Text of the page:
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A Priceless Gift

This is the digitized image of Mother Theodore’s original journal. (Images courtesy of SP Archives)

This article is reprinted from the summer 2012 issue of HOPE.

Two years ago when I visited another congregation of women religious, I was struck by a quote of their foundress which seemed to appear every place I turned. The same quote — in the chapel on a wall plaque, on a banner hanging in the dining room, in flyers and brochures, frequently on the lips of the sisters — was one sentence. When I inquired, I was told that these were the only words they could attribute to their foundress, assumed to have been written by her own hand and discovered after her death on a scrap of paper in the back of her prayer book.

I thought immediately of our foundress, Saint Mother Theodore Guerin, and of her many journals and letters — prolific writings in her own hand and not only preserved, but published and available in printed form and online for sisters, staff members, Providence Associates and for all those in relationship with Congregation members in any way. How wise was her General Superior Mother Mary Lecor when she told Sister St. Theodore as she left France to establish the foundation in the United States of America, “Keep a daily record of all that transpires.” Evidently keeping records and preserving them was valued by the congregation in Ruillé, France, and that same value was expected from the pioneer band of foundresses who journeyed to the U.S.

“Daily record” hardly does justice to the richness of Mother Theodore’s writings. Although many people acquainted with her writings select a sentence or two to quote, the overall body of her work and what it reveals to us about her spirituality — her indomitable trust in Providence, her ardent zeal for the mission, her total abandonment into God’s hands of herself, her sisters and all their works — is a priceless gift.

Without the preservation of these writings in our archival holdings and the value placed on them by future generations of Sisters of Providence, all that richness may have been lost. Indeed, the sisters who were contemporaries of Mother Theodore must have recognized the treasure they held in their hands when they received a letter from her. Perhaps they even tucked it away in a special box or case, for we are told that when the sisters wanted to make an extreme sacrifice to God for a particular need of the Congregation, some would choose to destroy Mother Theodore’s personal letters to them.

But the preservation of documents which reveal the spirituality of individual sisters or of the Congregation does not stop with Mother Theodore. The Archives has countless holdings including, but certainly not limited to, the personal letters and diaries of individual sisters, convent diaries, and the instructions/ reflections and letter circulars of all the general superiors who succeeded Mother Theodore.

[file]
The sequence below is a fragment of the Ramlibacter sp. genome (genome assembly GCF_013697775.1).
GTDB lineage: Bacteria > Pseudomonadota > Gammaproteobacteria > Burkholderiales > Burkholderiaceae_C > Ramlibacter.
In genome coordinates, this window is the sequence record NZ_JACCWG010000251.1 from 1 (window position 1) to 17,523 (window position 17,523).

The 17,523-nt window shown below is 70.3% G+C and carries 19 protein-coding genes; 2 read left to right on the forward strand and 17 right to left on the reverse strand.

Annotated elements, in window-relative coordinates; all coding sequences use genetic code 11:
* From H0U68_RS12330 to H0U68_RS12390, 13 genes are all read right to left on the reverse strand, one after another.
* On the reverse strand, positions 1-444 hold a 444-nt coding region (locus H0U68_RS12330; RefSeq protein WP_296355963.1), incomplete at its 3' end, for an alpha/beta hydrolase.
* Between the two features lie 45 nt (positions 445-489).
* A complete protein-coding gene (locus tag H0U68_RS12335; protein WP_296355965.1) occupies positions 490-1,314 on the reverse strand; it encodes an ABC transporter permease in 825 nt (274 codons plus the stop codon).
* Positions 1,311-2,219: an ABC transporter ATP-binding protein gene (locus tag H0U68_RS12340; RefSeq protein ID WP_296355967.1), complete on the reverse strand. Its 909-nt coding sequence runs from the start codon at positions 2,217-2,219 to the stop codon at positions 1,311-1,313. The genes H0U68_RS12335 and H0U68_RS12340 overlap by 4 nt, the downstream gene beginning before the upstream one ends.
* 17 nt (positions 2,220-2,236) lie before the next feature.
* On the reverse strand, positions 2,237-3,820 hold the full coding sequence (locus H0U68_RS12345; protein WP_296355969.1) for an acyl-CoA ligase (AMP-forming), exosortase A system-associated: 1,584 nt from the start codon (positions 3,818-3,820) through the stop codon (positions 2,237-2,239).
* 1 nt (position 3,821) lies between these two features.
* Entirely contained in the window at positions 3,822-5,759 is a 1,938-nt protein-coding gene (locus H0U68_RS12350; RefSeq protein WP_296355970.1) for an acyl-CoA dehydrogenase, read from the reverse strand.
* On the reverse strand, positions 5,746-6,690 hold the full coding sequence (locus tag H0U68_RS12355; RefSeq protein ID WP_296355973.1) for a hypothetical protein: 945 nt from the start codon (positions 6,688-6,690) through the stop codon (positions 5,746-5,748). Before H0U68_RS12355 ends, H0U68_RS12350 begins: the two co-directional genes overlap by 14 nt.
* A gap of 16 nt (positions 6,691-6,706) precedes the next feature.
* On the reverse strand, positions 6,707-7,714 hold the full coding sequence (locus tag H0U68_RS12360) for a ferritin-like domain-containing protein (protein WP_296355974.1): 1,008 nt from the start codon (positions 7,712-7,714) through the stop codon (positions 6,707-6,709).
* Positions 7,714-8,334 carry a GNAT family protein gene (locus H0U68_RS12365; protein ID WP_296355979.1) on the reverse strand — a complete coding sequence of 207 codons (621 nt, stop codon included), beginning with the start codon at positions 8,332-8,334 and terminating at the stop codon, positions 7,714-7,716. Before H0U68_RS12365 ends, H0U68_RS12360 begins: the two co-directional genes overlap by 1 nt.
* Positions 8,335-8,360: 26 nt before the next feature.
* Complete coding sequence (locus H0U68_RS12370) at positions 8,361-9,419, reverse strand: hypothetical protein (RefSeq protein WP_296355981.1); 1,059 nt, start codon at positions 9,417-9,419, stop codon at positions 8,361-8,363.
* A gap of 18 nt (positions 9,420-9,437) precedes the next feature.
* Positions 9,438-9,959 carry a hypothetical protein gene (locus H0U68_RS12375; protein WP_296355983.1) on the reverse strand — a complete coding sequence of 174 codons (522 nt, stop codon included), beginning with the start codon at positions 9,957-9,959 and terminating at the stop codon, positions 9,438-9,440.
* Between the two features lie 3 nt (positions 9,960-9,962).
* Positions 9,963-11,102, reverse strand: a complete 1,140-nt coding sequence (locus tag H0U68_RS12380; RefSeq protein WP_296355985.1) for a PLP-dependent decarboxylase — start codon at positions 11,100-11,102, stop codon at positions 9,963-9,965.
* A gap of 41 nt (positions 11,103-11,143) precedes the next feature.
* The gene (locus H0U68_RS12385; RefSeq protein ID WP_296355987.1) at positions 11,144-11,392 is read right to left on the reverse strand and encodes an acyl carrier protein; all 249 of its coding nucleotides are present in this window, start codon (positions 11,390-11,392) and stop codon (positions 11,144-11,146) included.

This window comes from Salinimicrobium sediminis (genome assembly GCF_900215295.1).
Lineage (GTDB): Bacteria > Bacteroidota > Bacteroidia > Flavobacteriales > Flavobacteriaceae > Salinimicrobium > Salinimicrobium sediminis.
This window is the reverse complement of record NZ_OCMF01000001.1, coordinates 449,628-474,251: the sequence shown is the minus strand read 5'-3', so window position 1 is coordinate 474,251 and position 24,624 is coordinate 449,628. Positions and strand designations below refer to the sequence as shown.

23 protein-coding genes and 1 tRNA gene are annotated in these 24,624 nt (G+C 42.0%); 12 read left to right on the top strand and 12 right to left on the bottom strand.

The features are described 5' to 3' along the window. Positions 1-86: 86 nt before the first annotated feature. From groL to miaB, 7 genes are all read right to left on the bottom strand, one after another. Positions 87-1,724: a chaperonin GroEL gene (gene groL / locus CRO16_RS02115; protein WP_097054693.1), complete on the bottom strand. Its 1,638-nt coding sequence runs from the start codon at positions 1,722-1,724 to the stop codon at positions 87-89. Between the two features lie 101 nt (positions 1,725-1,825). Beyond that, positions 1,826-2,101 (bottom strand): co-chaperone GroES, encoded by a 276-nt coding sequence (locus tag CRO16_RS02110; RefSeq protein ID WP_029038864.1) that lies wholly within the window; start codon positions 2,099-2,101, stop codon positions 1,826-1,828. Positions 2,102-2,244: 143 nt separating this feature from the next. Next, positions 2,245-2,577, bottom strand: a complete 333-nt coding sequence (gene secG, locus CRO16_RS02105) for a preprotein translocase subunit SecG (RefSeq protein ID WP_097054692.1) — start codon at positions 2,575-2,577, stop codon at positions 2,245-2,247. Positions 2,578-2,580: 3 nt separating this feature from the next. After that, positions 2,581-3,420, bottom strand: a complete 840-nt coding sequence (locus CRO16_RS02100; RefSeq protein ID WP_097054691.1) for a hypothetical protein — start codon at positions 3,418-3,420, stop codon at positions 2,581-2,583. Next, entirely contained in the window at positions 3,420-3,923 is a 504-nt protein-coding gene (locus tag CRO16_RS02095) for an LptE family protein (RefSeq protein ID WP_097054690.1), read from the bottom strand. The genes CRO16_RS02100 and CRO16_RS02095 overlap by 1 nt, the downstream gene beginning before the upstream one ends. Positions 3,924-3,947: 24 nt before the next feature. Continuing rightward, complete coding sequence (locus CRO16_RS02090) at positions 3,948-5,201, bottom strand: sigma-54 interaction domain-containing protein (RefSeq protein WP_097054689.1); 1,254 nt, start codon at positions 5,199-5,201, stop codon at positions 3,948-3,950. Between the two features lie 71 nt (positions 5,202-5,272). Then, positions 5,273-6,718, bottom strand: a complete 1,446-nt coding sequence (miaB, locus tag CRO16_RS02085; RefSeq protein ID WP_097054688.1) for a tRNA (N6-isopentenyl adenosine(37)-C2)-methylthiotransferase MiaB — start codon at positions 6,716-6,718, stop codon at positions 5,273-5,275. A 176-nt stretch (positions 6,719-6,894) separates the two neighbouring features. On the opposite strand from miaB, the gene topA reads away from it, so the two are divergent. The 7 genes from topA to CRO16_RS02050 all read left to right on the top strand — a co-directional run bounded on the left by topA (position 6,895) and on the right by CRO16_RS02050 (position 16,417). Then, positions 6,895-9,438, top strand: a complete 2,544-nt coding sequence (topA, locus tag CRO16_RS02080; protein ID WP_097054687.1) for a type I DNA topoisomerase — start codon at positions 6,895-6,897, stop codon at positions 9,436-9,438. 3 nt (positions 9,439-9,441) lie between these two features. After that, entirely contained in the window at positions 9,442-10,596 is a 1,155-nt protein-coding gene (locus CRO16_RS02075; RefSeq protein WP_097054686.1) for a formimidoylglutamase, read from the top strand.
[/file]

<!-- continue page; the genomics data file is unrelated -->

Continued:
This latter reference requires a bit more explanation. Each year when the sisters returned to Saint Mary-of-the-Woods for the summer, the general superior would give weekly instructions which all the sisters would attend. Many comments were of a practical, “housekeeping” nature, but always topics of a spiritual nature were included. The sending of periodic letter circulars is a practice that continues to this day. Written by the general superior, the letters in the early years of the Congregation would actually “circulate” among the sisters, sent from house to house. Today, of course, the letter is sent to individual houses or sisters by mail.

The content of the letter circular is always spiritual in nature, as is seen from an excerpt of General Superior Sister Denise Wilkinson’s recent Advent circular in 2011 in which she references our six founding sisters, “… we are so much their sisters and they ours. Like them, we stand on the edge of a new beginning, feeling the urgency of global needs and issues facing Earth and Earth’s people. We know we have a message of hope and healing to offer, and we burn with the desire to speak it. We rejoice in the companions sent by Providence into our daily lives and ministries. Like our foremothers we have discovered in ourselves the desire, courage and capacity to let go of whatever holds us back from giving our all for ‘the sake of the future’ intended by Providence. Like them we have promised to love one another through the joys and messiness of our endeavors, knowing that we’re bound to experience the best and worst of our most human selves as we refound our precious community, our salvific community.”

Sisters of Providence historians through the years have found that the Congregation’s Archives contain all the documents they need, and possibly more than they would ever have time to research, as they delve into the lived spirituality of the Sisters of Providence these past 172 years.

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Sister Ann Casper

Sister Ann Casper, SP, retired as the executive director for Mission Advancement for the Sisters of Providence in 2018 and currently serves as minister of Providence Community Cemetery at Saint Mary-of-the-Woods, Indiana. Sister Ann has ministered in various scholastic and administrative positions in Indiana and North Carolina. She also was a member of the Sisters of Providence leadership team, serving as General Secretary.

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